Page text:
Opera Mobile devs get a Windows, Mac, Linux emulator

On Thursday, Opera released a PC emulator for Windows, Mac, and Linux to help developers test widgets for Opera Mobile.

The latest release from Opera Software is admittedly a mobile browser-related app that few smartphone owners will ever touch, let alone know of its existence. It's a new tool that developers of Opera Mobile widgets, however, will want to get their code-tinkering paws on.

The Opera Mobile 10 desktop emulator will let widget-creators visually mark the progress of their tiny addendum apps from the convenience of the Windows, Mac, or Linux (direct download) screen.

Emulators aren't new to the mobile development biz any more than tools for software authoring are new to Opera, whose Dragonfly debugging tool has long held court. What is new is the capability to test, test, and test some more before taking the finished product to a Symbian or Windows phone (the two platforms that run Opera Mobile).

As with Opera Mobile 10 for the desktop, the emulator--which comes with the Opera Mobile Widgets Emulator bundled within--runs on the Opera Presto engine that powers Opera Mobile and is compatible with Opera Dragonfly when both are used on the same computer or computing network.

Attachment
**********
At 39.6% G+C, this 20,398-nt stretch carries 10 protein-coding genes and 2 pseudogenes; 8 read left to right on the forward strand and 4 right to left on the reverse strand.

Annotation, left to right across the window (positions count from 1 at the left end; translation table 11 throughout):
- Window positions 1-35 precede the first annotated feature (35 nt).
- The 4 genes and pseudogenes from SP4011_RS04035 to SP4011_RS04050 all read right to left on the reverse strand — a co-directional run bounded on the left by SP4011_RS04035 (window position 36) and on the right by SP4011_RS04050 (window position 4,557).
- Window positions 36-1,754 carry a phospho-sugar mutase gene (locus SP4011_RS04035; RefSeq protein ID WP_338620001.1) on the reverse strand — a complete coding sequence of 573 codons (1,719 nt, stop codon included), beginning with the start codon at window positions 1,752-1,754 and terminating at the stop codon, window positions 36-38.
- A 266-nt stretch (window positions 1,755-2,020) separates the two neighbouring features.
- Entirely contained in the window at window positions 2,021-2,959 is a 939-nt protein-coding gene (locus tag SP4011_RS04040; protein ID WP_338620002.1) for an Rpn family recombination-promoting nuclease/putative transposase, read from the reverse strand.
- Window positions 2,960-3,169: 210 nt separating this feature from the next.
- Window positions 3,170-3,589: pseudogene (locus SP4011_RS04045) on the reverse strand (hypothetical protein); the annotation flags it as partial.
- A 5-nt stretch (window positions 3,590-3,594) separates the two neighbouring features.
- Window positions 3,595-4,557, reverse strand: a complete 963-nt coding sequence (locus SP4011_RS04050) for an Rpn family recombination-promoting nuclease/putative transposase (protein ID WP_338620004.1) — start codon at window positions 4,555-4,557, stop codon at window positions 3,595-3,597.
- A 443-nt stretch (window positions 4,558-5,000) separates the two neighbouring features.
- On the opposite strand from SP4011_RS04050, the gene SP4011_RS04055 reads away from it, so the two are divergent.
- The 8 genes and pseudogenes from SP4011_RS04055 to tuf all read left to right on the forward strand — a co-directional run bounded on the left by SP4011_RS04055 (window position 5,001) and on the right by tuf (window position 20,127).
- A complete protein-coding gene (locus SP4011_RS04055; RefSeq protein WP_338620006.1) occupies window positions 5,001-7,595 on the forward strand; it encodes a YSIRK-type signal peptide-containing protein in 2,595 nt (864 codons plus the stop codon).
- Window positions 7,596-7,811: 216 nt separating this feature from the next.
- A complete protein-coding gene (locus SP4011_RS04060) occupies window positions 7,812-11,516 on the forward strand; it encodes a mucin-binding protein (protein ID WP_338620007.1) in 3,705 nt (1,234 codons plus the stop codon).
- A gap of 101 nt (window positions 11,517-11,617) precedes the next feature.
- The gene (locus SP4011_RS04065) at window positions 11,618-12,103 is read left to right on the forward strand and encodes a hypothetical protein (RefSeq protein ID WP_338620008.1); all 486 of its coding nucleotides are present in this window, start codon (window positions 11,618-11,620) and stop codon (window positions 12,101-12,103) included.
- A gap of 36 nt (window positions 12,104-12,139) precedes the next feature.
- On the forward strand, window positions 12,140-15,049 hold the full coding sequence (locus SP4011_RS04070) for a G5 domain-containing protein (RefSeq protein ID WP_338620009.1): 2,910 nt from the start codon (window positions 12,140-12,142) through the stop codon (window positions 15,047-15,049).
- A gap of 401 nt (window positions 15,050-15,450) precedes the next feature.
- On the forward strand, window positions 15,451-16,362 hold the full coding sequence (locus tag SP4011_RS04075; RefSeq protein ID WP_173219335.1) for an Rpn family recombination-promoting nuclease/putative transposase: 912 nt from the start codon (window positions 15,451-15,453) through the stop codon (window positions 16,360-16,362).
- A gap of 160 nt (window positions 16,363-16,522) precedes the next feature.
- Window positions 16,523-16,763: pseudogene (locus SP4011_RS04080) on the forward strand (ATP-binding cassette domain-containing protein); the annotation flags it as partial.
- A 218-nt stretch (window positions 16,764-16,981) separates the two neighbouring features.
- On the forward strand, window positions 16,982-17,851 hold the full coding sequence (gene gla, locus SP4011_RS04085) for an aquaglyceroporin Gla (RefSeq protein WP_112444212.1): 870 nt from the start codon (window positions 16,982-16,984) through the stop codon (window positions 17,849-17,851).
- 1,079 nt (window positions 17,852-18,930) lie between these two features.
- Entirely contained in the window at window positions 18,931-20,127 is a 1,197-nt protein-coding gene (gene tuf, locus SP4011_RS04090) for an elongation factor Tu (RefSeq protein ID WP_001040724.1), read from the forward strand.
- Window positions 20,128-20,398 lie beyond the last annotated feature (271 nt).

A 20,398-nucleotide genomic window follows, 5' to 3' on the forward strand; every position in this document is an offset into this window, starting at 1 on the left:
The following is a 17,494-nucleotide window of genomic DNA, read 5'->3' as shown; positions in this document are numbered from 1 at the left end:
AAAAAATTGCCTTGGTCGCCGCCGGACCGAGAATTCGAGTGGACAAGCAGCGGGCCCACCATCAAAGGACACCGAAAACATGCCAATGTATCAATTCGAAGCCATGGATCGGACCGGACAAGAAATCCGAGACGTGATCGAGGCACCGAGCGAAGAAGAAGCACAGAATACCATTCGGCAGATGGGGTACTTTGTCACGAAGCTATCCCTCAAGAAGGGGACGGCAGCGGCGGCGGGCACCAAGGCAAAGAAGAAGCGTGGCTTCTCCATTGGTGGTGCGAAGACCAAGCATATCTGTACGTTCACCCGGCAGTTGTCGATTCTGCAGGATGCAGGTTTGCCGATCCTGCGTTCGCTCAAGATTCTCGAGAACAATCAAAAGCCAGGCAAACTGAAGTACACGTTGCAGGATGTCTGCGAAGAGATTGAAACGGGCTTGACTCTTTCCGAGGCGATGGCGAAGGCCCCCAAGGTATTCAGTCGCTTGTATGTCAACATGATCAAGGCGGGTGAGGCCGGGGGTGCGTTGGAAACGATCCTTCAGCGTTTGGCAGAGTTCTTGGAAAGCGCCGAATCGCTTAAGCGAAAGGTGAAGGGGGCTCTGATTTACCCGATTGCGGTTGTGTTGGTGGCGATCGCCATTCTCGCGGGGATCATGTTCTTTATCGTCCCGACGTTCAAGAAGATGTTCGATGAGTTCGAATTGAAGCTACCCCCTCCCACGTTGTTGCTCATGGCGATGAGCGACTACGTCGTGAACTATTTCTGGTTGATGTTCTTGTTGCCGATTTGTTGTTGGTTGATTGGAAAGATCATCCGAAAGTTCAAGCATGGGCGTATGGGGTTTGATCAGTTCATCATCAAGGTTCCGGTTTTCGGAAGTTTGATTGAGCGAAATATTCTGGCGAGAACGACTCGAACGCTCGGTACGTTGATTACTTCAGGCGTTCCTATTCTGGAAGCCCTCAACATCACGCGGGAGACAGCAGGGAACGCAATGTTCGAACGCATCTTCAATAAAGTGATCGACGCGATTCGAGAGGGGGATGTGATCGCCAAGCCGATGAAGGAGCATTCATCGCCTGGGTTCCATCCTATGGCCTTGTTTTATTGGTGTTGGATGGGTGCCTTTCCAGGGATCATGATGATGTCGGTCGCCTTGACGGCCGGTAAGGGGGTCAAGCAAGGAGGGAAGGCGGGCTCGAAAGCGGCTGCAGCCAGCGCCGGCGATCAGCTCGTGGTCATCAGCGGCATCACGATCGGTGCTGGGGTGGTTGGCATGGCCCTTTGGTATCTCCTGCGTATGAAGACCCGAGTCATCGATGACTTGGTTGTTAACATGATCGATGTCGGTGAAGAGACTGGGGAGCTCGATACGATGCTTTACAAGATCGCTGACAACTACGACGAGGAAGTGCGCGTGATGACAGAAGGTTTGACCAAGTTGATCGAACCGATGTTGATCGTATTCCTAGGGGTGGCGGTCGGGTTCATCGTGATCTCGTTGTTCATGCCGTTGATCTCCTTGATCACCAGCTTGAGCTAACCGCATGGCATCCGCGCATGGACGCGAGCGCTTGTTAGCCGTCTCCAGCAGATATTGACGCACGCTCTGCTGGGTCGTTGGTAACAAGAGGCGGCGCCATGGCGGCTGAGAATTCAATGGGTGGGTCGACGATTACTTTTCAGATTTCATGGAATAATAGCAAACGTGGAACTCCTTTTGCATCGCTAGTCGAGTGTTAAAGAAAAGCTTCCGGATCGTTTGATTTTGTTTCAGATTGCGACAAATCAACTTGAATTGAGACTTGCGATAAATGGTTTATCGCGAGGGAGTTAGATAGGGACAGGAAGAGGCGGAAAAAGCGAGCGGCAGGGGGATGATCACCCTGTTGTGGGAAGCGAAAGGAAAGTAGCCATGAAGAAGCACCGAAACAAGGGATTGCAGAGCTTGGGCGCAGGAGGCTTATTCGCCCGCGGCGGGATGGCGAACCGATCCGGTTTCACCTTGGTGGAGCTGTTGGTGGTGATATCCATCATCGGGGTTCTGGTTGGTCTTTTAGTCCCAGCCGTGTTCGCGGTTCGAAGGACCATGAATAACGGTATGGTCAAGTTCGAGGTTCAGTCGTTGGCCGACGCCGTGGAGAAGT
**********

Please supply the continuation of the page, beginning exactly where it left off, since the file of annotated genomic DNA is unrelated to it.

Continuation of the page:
It's clear to us that Opera's emulator isn't intended to help out only existing widget developers in the Opera community, but also to attract Web developers who are new to the mobile space or to Opera.

Firefox Mobile, though still in its crib-bound infancy as a mobile browser, is the most potentially explosive threat to Opera's mobile-browser domination. If Firefox handles its mobile browser development well going forward, it's easy to see the rampant popularity that is Firefox extensions on the desktop spill over to Firefox on the mobile phone. If mobile Firefox extensions are the question, Opera's continued effort to engage widget developers is a sure sign that the browser-maker is preparing its answer.

About Jessica Dolcourt

Jessica Dolcourt reviews smartphones and cell phones, covers handset news, and pens the monthly column Smartphones Unlocked. A senior editor, she started at CNET in 2006 and spent four years reviewing mobile and desktop software before taking on devices.